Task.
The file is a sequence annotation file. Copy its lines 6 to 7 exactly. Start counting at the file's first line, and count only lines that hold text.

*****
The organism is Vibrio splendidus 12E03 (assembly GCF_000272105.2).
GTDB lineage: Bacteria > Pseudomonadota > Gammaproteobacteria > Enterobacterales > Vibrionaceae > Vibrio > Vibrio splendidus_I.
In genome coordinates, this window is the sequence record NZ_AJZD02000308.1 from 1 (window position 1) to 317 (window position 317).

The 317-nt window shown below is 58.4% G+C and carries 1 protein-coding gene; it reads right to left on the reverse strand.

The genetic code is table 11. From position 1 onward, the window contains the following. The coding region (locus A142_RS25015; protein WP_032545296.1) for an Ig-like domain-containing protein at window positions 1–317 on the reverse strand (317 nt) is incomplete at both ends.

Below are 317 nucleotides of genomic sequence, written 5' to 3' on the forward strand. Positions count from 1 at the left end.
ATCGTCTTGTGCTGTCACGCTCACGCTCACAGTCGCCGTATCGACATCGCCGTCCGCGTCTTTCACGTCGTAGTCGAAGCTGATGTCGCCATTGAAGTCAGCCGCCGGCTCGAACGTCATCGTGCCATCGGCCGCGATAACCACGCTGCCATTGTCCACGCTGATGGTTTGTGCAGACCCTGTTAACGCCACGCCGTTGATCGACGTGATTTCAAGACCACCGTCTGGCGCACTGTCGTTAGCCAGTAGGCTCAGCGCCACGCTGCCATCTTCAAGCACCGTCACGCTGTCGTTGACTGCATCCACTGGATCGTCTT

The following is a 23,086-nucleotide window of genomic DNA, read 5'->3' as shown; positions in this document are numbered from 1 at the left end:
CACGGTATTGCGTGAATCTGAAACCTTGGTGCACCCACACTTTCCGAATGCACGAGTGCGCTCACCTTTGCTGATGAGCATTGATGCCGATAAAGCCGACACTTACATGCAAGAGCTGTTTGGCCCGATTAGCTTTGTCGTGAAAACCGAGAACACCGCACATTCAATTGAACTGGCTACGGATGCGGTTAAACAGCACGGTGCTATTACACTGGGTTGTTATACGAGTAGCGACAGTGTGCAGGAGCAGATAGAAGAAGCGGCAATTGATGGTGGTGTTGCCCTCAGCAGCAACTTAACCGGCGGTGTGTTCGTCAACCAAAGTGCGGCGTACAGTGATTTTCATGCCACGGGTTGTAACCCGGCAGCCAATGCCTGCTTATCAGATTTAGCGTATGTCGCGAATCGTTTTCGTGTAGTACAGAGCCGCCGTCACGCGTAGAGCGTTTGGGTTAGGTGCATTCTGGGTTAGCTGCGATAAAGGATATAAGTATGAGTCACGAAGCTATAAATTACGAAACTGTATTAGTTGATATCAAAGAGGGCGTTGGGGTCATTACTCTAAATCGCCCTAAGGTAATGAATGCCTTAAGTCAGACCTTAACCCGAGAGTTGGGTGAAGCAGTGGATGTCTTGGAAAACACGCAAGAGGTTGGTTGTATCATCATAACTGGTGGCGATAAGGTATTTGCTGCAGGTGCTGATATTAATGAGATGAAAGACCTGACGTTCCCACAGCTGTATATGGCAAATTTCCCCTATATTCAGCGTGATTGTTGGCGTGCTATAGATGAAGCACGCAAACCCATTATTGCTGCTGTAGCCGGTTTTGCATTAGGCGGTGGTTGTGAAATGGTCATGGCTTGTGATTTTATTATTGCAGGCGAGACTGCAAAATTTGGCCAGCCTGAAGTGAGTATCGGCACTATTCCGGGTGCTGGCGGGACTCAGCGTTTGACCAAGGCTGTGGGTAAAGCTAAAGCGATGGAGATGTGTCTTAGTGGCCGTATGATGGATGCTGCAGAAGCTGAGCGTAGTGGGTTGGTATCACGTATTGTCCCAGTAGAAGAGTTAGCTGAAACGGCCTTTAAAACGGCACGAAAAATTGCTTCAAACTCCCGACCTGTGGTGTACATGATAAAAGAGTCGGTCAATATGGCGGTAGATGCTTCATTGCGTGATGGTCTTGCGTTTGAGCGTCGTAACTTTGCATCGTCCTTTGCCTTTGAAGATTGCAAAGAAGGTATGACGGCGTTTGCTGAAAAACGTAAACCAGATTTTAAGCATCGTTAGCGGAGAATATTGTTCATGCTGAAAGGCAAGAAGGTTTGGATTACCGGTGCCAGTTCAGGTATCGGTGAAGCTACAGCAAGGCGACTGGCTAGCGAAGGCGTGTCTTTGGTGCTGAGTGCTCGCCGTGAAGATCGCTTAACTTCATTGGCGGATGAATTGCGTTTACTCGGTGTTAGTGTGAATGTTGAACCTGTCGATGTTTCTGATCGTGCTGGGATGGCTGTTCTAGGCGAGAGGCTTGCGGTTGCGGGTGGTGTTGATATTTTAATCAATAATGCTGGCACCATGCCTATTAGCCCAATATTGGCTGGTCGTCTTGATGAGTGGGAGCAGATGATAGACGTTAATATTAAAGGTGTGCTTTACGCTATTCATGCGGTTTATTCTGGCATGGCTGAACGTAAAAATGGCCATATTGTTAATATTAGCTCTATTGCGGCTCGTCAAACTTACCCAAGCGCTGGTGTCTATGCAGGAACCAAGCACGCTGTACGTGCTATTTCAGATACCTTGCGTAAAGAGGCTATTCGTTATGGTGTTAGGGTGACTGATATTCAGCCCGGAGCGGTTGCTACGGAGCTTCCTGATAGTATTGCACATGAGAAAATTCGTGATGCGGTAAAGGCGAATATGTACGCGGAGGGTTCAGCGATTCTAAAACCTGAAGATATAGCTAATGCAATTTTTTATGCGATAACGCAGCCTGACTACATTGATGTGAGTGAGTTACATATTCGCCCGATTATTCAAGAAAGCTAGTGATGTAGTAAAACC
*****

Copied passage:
Below are 317 nucleotides of genomic sequence, written 5' to 3' on the forward strand. Positions count from 1 at the left end.
ATCGTCTTGTGCTGTCACGCTCACGCTCACAGTCGCCGTATCGACATCGCCGTCCGCGTCTTTCACGTCGTAGTCGAAGCTGATGTCGCCATTGAAGTCAGCCGCCGGCTCGAACGTCATCGTGCCATCGGCCGCGATAACCACGCTGCCATTGTCCACGCTGATGGTTTGTGCAGACCCTGTTAACGCCACGCCGTTGATCGACGTGATTTCAAGACCACCGTCTGGCGCACTGTCGTTAGCCAGTAGGCTCAGCGCCACGCTGCCATCTTCAAGCACCGTCACGCTGTCGTTGACTGCATCCACTGGATCGTCTT